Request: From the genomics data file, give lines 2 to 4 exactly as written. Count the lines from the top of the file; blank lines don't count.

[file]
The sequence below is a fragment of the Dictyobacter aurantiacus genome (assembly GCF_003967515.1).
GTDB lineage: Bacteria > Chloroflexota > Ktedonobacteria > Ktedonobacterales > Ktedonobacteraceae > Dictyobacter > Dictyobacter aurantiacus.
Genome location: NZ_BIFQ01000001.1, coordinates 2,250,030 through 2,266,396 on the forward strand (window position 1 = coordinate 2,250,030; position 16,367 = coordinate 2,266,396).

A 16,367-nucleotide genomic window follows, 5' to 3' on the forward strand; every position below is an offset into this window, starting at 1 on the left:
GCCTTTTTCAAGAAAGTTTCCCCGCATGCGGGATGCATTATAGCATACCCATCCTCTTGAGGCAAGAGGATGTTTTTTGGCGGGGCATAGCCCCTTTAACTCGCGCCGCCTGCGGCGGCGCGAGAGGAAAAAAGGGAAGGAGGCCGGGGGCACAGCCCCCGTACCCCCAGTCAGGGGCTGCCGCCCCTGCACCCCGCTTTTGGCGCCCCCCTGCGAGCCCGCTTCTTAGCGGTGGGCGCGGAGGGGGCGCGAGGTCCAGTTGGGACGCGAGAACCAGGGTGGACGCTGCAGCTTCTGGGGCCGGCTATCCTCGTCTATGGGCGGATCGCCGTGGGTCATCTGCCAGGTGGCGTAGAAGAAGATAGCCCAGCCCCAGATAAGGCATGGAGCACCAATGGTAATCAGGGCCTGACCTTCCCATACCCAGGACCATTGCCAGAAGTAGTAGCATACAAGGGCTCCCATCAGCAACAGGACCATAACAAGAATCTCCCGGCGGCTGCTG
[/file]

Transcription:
GTDB lineage: Bacteria > Chloroflexota > Ktedonobacteria > Ktedonobacterales > Ktedonobacteraceae > Dictyobacter > Dictyobacter aurantiacus.
Genome location: NZ_BIFQ01000001.1, coordinates 2,250,030 through 2,266,396 on the forward strand (window position 1 = coordinate 2,250,030; position 16,367 = coordinate 2,266,396).

A 16,367-nucleotide genomic window follows, 5' to 3' on the forward strand; every position below is an offset into this window, starting at 1 on the left: